Tanya L Eadie
Anatomy and physiology of the speech and swallowing mechanism, including the respiratory, phonatory, and resonatory systems and the neural control. Examples and laboratory work are directed toward clinical issues in speech-language pathology. Required for majors; open to nonmajors. Offered: Sp.
Following this course, you should be able to: 1. Provide a basic description of the structures associated with the normal speech mechanism. 2. Demonstrate a working understanding of the normal function of the integrated speech mechanism. 3. Communicate with other health professionals regarding some pathologies related to speech production. 4. Recognize and appreciate what you do not know and what resources are available to help you continue learning.
Student learning goals
General method of instruction
Lectures and laboratory work, including demonstrations, video simulations, models, etc.
I would strongly recommend the following study procedures in order to make the best use of your time: (1) give the assigned reading a quick read sometime the day before class (don't write anything down, just get yourself in the mood); (2) come to class anticipating the topics of the day. Know what it is you are going to learn about. Try to listen and not take too many notes - most things you will want to write down are contained in the study guides. Questions are highly encouraged. (3) Soon after lecture, re-read the chapter taking notes where you need to organize the information for yourself. (4) See me as soon as you think you are having any difficulty. The material in this course goes by quickly without much chance for review. When we are done with a section, you won't see it again until the exam. Although you will need to do a fair amount of memorization (use flash cards, an anatomy coloring book, or group study or whatever works for you), you cannot get by on memorization alone. We are interested in anatomical systems - how they are put together and how they work. You need to go beyond memorizing a list to understanding how these structures interact.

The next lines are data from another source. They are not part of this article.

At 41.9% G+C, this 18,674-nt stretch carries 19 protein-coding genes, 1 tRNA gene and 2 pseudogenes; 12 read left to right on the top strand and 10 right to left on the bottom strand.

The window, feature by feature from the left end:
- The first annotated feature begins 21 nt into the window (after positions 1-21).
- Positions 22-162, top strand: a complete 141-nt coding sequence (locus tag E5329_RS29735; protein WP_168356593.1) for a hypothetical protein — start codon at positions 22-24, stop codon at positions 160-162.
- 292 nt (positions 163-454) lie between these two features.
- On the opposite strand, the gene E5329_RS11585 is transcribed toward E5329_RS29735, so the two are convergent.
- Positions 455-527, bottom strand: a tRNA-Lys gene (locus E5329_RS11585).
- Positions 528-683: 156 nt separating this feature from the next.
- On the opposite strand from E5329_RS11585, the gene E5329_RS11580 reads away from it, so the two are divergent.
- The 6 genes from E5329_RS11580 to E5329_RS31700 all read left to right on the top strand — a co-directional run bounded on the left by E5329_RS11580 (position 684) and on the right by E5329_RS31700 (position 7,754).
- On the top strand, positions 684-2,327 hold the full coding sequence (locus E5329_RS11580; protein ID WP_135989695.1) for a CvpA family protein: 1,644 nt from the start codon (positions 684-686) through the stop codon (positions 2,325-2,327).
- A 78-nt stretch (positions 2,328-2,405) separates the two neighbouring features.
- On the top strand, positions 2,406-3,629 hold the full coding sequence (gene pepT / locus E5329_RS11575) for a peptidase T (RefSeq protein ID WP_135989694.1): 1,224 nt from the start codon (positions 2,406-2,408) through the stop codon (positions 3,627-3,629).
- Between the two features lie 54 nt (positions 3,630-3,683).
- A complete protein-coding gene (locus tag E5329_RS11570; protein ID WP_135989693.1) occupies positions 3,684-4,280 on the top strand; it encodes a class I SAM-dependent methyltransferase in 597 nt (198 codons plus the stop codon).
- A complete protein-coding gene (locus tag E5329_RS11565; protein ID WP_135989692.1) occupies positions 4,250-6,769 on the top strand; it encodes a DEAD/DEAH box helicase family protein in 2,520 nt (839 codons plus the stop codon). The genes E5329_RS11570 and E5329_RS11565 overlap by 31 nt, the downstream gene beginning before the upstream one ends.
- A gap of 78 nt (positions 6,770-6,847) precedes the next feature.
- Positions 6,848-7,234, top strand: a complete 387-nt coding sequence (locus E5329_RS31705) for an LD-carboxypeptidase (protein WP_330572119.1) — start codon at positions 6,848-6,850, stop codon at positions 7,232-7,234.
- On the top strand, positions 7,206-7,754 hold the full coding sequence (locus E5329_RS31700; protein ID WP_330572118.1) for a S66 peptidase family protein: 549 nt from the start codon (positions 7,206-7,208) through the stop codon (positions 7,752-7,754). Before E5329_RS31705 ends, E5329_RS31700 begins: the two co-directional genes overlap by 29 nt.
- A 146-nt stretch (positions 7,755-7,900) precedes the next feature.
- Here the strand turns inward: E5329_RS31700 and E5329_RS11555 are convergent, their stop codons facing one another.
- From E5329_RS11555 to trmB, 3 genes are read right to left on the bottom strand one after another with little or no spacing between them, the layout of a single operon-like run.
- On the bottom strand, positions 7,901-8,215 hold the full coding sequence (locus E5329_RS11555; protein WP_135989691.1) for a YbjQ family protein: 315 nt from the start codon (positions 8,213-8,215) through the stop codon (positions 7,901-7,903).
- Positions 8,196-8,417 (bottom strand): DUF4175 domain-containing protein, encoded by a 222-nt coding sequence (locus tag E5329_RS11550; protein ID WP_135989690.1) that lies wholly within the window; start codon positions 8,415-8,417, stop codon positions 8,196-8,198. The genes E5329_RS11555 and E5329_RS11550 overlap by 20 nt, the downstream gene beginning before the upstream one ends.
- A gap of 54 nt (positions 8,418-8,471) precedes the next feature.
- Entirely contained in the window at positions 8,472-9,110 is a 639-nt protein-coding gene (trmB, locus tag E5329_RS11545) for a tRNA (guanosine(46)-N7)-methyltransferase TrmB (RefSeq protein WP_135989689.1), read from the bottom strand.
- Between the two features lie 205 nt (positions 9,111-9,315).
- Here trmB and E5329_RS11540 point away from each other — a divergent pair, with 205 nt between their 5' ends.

Class assignments and grading
1) Lab assignments: There will be a lab assignment for every lab in which you participate. The format of these assignments is extremely diverse. Examples include drawing and labelling structures, defining terms, and simulating models of structure and function.
2) Quizzes: We will have occasional, very simple quizzes. Each quiz will have only a few questions, will be taken directly from the assigned reading for the week (including that day's reading), and will stress more general concepts, not memorized detail. As we get closer to an exam the questions will be designed to reflect exam questions. Some will be taken verbatim from your book. Except in very exceptional circumstances (e.g., prolonged illness), make-ups will not be given. Quizzes will begin immediately at 12:30 and should take about 5 minutes. You supply your own paper each time. Your 2 lowest scores will automatically be discarded at the end of the quarter.
3) Chapter Exams: Four section exams (Respiration, Phonation, Articulation, and the Nervous System and Circulation) will be given. You are responsible for buying and bringing scantron sheets to use for each chapter test. These forms are available at the UW bookstore. The first three chapter tests will be given during class time and will take 50 minutes to complete. The last section exam will be given on the scheduled final exam day.
Your final grade will be based on your performance relative to the entire class. Your overall score will be determined by the four equally weighted chapter exams (70%) and your lab/quiz score (30%). As is true for the University of Washington, College of Arts and Sciences, and the Department of Speech and Hearing Sciences, the median grade in this course will be 3.4 and will range from 4.0 to 0.0. (e.g., if you earn the median grade on each exam, lab, and quiz, your quarter grade will be 3.4).